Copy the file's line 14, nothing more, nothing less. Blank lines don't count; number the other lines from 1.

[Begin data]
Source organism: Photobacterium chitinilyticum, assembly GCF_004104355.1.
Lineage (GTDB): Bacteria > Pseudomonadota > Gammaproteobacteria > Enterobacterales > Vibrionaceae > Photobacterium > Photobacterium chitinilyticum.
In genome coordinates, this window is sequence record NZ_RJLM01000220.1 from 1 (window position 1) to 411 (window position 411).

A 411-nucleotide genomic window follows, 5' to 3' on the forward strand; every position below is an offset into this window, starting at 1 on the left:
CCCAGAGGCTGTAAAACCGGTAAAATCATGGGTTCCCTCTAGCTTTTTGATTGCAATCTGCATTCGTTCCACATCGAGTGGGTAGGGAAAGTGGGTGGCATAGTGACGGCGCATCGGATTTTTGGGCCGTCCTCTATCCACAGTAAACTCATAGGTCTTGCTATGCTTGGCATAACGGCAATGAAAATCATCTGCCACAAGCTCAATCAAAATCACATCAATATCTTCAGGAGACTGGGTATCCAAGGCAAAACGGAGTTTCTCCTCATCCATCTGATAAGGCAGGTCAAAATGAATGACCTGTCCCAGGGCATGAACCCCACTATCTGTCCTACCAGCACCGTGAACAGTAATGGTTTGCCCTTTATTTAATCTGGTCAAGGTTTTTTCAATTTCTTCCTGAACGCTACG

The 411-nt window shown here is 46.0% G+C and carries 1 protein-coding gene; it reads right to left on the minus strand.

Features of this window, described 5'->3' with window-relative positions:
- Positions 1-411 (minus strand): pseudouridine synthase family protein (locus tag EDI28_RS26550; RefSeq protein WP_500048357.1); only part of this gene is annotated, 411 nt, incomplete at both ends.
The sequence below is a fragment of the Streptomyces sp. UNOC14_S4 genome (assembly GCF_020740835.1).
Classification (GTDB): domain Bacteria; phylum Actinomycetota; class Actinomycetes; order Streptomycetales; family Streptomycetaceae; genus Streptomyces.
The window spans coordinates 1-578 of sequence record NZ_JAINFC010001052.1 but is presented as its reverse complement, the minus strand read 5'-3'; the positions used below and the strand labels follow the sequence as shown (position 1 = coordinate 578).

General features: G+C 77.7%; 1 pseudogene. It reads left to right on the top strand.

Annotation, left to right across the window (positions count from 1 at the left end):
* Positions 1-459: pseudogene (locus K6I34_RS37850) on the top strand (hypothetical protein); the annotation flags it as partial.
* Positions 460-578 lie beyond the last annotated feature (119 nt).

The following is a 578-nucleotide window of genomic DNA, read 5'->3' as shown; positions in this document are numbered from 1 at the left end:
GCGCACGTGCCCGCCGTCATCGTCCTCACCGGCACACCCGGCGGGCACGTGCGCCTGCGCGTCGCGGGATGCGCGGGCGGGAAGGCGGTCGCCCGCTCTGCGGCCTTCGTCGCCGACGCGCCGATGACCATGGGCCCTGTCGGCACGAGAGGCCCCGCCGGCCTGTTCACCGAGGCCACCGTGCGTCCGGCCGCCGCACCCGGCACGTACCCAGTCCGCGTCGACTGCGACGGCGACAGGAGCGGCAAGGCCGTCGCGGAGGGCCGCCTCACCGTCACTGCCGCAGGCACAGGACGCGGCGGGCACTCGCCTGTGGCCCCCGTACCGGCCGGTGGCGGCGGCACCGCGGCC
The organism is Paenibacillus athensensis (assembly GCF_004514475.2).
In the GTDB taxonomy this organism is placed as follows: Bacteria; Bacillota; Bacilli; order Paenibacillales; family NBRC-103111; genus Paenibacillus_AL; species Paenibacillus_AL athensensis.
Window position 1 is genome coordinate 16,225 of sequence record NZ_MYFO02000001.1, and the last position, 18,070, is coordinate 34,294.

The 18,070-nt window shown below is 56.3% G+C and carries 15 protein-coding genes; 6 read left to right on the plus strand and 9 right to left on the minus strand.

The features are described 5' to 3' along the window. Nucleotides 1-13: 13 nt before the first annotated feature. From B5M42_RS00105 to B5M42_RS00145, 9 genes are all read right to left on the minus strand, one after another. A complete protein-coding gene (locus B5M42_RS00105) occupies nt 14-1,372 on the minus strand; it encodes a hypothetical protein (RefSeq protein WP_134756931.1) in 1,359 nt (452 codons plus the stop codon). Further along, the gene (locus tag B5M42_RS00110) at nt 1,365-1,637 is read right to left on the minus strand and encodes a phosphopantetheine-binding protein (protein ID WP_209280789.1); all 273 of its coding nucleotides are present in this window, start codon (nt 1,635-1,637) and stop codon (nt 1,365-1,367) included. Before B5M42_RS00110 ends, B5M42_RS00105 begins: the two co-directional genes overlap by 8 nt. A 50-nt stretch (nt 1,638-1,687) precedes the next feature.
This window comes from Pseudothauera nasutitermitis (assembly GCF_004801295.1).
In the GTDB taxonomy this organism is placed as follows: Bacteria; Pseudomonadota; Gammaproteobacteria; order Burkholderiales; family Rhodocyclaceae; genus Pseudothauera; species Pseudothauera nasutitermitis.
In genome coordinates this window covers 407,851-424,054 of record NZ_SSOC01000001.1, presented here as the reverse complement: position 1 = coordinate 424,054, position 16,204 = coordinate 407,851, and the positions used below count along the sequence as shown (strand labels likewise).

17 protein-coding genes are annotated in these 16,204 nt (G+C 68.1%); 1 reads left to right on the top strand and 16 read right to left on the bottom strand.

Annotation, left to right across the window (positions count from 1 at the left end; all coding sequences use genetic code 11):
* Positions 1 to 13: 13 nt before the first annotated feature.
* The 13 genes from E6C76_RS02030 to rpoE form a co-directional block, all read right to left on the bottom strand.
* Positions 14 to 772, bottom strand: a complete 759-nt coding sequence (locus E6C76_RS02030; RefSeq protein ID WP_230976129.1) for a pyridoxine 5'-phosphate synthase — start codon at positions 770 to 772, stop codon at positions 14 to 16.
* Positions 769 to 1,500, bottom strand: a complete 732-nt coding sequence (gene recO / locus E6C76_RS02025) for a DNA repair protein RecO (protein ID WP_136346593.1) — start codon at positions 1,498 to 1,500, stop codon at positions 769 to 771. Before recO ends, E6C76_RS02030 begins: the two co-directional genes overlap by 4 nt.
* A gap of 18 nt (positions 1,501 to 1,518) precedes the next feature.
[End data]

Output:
* Positions 1-459: pseudogene (locus K6I34_RS37850) on the top strand (hypothetical protein); the annotation flags it as partial.